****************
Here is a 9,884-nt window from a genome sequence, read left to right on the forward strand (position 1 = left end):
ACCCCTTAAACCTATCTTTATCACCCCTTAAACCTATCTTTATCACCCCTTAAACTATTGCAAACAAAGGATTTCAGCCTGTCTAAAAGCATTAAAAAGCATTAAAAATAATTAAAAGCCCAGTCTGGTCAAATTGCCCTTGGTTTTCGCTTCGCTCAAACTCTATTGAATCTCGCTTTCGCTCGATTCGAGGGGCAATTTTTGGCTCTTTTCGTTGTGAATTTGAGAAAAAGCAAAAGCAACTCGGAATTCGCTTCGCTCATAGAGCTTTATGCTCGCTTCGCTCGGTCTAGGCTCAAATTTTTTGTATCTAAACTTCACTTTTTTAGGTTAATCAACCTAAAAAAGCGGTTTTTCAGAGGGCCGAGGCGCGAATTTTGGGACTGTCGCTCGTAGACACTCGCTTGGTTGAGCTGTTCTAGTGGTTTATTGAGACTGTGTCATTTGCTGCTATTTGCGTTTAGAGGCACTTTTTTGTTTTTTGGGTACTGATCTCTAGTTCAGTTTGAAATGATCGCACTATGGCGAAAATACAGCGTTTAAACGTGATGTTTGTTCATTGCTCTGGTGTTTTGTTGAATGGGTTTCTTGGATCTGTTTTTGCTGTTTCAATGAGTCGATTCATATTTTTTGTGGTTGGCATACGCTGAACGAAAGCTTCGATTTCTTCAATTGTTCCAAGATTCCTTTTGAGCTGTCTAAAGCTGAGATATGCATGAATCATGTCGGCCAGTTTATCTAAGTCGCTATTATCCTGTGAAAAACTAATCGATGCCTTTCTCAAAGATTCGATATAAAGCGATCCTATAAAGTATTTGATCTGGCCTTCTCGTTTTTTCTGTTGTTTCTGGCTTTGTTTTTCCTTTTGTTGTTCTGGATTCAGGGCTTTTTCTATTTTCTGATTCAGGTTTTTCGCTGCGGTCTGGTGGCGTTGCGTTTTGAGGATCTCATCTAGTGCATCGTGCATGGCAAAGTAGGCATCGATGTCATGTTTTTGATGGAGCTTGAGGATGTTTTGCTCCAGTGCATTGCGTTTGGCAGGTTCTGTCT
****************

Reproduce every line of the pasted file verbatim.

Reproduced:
Here is a 9,884-nt window from a genome sequence, read left to right on the forward strand (position 1 = left end):
ACCCCTTAAACCTATCTTTATCACCCCTTAAACCTATCTTTATCACCCCTTAAACTATTGCAAACAAAGGATTTCAGCCTGTCTAAAAGCATTAAAAAGCATTAAAAATAATTAAAAGCCCAGTCTGGTCAAATTGCCCTTGGTTTTCGCTTCGCTCAAACTCTATTGAATCTCGCTTTCGCTCGATTCGAGGGGCAATTTTTGGCTCTTTTCGTTGTGAATTTGAGAAAAAGCAAAAGCAACTCGGAATTCGCTTCGCTCATAGAGCTTTATGCTCGCTTCGCTCGGTCTAGGCTCAAATTTTTTGTATCTAAACTTCACTTTTTTAGGTTAATCAACCTAAAAAAGCGGTTTTTCAGAGGGCCGAGGCGCGAATTTTGGGACTGTCGCTCGTAGACACTCGCTTGGTTGAGCTGTTCTAGTGGTTTATTGAGACTGTGTCATTTGCTGCTATTTGCGTTTAGAGGCACTTTTTTGTTTTTTGGGTACTGATCTCTAGTTCAGTTTGAAATGATCGCACTATGGCGAAAATACAGCGTTTAAACGTGATGTTTGTTCATTGCTCTGGTGTTTTGTTGAATGGGTTTCTTGGATCTGTTTTTGCTGTTTCAATGAGTCGATTCATATTTTTTGTGGTTGGCATACGCTGAACGAAAGCTTCGATTTCTTCAATTGTTCCAAGATTCCTTTTGAGCTGTCTAAAGCTGAGATATGCATGAATCATGTCGGCCAGTTTATCTAAGTCGCTATTATCCTGTGAAAAACTAATCGATGCCTTTCTCAAAGATTCGATATAAAGCGATCCTATAAAGTATTTGATCTGGCCTTCTCGTTTTTTCTGTTGTTTCTGGCTTTGTTTTTCCTTTTGTTGTTCTGGATTCAGGGCTTTTTCTATTTTCTGATTCAGGTTTTTCGCTGCGGTCTGGTGGCGTTGCGTTTTGAGGATCTCATCTAGTGCATCGTGCATGGCAAAGTAGGCATCGATGTCATGTTTTTGATGGAGCTTGAGGATGTTTTGCTCCAGTGCATTGCGTTTGGCAGGTTCTGTCT